Portugal: where poets and place are appreciated

“The river of my village doesn’t make you think about anything.
When you’re at its bank you’re only at its bank.”

“The Tejo has big boats
And there navigates in it still,
For those who see what’s not there in everything,
The memory of fleets.”

Lines from “O Guardador de Rebanhos” by Portuguese writer Fernando Pessoa (written under his pseudonym, Alberto Caeiro)

In November, when I returned from my trip to Portugal, I posted a poem by Portuguese poet and adventurer Luis Camoes who is buried in the Jeronimos Monastery. He is such an important figure to the Portuguese that his birthday is Portugal Day and quotes from his work are commonly and prominently placed on edifices in Portugal.

Learn how and why I was Portugal via  Jo Diaz’s Wine Blog from Enoforum Wines: October 26, 2009 I’m a WINNER! Wine Predator to Attend European Wine Bloggers Conference & Enoforum Oct 30-Nov. 5!.

Traveling in Portugal, exploring the scenic castles, discovering the delicious, flavorful cuisine, tasting the nicely balanced wines,  jotting down as many of those experiences as possible, and posting them as quickly as possible on my blog was awesome and easy. I just didn’t sleep since my days were filled from dawn to well after dark! I kept telling Jo, “we can sleep when we’re dead!” Read about our whirlwind travels here–that’s Jo below at Monsarez.

Writing about how and why Portugal impacted me and changed me is hard. Portugal had a profound impact on me–and that surprised me. There are a number of reasons but one is that I had no idea that the Portuguese had such a reverence for two of the most important aspects of life to me: the land and literature.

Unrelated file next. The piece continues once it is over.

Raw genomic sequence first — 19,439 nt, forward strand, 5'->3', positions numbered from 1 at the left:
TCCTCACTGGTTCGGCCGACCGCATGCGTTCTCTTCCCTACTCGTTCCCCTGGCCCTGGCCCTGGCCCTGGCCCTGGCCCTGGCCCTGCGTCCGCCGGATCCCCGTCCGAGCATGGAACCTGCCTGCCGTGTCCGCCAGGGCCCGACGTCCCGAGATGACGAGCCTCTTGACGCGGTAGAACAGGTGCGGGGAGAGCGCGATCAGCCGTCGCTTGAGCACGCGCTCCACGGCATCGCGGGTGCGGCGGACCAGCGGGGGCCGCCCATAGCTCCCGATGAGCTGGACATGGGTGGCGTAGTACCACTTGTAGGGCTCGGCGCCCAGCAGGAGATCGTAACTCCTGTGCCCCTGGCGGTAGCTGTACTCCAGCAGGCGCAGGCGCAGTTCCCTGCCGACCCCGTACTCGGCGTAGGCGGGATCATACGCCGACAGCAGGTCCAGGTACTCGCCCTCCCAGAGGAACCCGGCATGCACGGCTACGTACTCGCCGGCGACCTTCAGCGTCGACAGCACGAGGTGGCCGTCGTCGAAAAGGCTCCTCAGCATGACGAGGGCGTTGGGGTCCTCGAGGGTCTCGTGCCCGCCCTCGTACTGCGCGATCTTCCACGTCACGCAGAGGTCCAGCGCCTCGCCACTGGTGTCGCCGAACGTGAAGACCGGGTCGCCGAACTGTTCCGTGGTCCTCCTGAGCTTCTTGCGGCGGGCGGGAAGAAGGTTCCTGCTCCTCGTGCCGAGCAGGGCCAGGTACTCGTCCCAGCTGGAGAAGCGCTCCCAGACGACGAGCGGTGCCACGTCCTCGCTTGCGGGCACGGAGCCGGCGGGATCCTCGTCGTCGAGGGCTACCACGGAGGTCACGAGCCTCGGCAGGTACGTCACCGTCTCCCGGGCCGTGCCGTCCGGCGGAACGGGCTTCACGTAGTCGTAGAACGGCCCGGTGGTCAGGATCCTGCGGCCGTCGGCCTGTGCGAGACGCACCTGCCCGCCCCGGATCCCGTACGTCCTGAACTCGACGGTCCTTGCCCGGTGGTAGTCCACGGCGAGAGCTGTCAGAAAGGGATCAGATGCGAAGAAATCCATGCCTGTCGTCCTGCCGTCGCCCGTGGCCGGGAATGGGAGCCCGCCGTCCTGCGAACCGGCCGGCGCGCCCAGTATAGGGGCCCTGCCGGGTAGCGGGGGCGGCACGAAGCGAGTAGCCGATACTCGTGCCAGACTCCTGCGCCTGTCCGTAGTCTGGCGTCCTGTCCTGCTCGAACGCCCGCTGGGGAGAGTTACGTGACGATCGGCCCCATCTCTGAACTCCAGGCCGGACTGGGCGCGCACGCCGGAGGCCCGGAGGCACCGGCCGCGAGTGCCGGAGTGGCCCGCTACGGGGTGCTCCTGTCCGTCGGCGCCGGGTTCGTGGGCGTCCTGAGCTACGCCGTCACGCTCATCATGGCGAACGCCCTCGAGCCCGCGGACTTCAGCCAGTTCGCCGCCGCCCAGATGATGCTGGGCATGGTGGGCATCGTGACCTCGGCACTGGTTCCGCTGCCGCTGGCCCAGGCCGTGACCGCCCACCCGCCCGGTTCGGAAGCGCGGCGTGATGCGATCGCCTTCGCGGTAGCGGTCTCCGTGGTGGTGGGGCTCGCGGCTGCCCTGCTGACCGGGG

I discovered that to write about Portugal is to try to express the importance of taking care of the land, maintaining a connection to the land, and expressing that love of life and land through the written word, through literature. Literature lives in the hearts of the Portuguese people–lit is not just a class they have to get through.

Literature CONNECTS the Portuguese to the land.

Living “green” and practicing sustainability is the way of life in Portugal. A people who have lived and thrived in one place for so many generations has to learn this in order to survive there and not run out of natural resources. According to my host Delfim Costa of Enoforum Wines, unlike other European countries, Portugal’s priority was not colonizing. Instead they established a series of ports so they could keep exploring–and then return home again.

After our adventures in Alentejo, where we stayed in a castle and enjoyed this view of the Roman Aquaduct, and saw how closely people live to the land, and how integrated agriculture is, Delfim drove us to Lisboa. We had a little time on our hands to explore and since our hotel was located on the waterfront near the Aquarium,  that’s where we walked along a broadway that caters to both cyclists and pedestrians.

Another example of the importance of literature to the Portuguese: inside the spacious aquarium, the best one I’ve ever seen or could imagine, instead of only interpretive text, the Portuguese chose to post poetry in English and in Portuguese to articulate the importance of the sea to life.

Outside the Aquarium, we enjoyed walking along by the shore, the site of the 1990 Europian Exposition. Stalls which housed exhibits about various countries now were home to different restaurants featuring ethnic cuisines. The evening weather was mild and we saw plenty of people strolling and riding bicycles–even late at night when we were walking back to our hotel.